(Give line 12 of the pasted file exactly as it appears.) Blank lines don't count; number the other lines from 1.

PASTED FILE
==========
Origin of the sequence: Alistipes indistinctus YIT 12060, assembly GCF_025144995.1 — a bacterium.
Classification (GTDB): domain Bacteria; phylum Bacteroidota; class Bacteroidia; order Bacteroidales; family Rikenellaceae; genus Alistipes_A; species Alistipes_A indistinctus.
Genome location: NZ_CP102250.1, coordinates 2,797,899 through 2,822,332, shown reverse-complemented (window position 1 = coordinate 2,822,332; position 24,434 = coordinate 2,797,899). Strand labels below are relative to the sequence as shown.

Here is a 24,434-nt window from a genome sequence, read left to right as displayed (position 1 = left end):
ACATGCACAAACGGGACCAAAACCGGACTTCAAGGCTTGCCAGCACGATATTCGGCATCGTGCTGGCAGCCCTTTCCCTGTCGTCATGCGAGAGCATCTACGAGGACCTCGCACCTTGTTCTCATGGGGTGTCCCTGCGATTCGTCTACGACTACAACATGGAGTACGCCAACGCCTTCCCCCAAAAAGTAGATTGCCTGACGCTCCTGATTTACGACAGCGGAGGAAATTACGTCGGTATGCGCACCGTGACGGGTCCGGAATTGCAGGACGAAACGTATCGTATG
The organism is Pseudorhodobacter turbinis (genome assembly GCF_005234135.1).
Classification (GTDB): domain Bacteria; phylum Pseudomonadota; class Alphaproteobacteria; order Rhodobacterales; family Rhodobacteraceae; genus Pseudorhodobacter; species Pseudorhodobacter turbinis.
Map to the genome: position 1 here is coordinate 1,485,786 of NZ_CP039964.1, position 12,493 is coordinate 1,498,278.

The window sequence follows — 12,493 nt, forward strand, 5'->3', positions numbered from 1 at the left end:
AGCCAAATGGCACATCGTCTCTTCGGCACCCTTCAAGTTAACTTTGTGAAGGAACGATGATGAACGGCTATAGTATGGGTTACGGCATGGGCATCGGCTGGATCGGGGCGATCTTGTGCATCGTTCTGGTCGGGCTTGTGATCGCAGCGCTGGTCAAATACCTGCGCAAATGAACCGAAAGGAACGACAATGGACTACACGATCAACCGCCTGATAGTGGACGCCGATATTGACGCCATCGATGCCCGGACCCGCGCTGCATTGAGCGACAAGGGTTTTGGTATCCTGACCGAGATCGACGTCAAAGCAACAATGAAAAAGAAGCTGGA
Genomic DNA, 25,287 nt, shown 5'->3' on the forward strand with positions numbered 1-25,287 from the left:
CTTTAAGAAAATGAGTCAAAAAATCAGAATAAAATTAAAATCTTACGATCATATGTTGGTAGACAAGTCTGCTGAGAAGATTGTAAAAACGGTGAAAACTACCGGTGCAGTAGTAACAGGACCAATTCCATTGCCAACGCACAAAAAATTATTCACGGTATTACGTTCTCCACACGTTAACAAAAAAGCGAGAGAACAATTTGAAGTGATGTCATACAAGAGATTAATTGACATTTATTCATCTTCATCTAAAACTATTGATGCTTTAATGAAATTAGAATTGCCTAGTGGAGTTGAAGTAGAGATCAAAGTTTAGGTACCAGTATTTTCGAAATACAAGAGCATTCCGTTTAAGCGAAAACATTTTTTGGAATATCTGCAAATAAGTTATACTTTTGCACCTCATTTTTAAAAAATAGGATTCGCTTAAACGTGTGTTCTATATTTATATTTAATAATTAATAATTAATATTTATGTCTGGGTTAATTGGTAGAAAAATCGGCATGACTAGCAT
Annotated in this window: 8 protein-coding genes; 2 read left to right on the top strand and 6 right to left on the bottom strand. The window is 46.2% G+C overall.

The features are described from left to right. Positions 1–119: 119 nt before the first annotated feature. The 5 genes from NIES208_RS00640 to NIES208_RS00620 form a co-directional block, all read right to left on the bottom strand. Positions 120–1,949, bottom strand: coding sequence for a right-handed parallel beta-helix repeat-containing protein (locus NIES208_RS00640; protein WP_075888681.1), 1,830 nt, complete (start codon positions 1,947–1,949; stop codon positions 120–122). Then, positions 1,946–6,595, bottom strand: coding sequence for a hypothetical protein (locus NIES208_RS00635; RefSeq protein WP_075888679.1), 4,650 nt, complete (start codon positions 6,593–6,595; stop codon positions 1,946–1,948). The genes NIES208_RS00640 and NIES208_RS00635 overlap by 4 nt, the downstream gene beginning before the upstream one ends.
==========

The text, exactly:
CTTTAAGAAAATGAGTCAAAAAATCAGAATAAAATTAAAATCTTACGATCATATGTTGGTAGACAAGTCTGCTGAGAAGATTGTAAAAACGGTGAAAACTACCGGTGCAGTAGTAACAGGACCAATTCCATTGCCAACGCACAAAAAATTATTCACGGTATTACGTTCTCCACACGTTAACAAAAAAGCGAGAGAACAATTTGAAGTGATGTCATACAAGAGATTAATTGACATTTATTCATCTTCATCTAAAACTATTGATGCTTTAATGAAATTAGAATTGCCTAGTGGAGTTGAAGTAGAGATCAAAGTTTAGGTACCAGTATTTTCGAAATACAAGAGCATTCCGTTTAAGCGAAAACATTTTTTGGAATATCTGCAAATAAGTTATACTTTTGCACCTCATTTTTAAAAAATAGGATTCGCTTAAACGTGTGTTCTATATTTATATTTAATAATTAATAATTAATATTTATGTCTGGGTTAATTGGTAGAAAAATCGGCATGACTAGCAT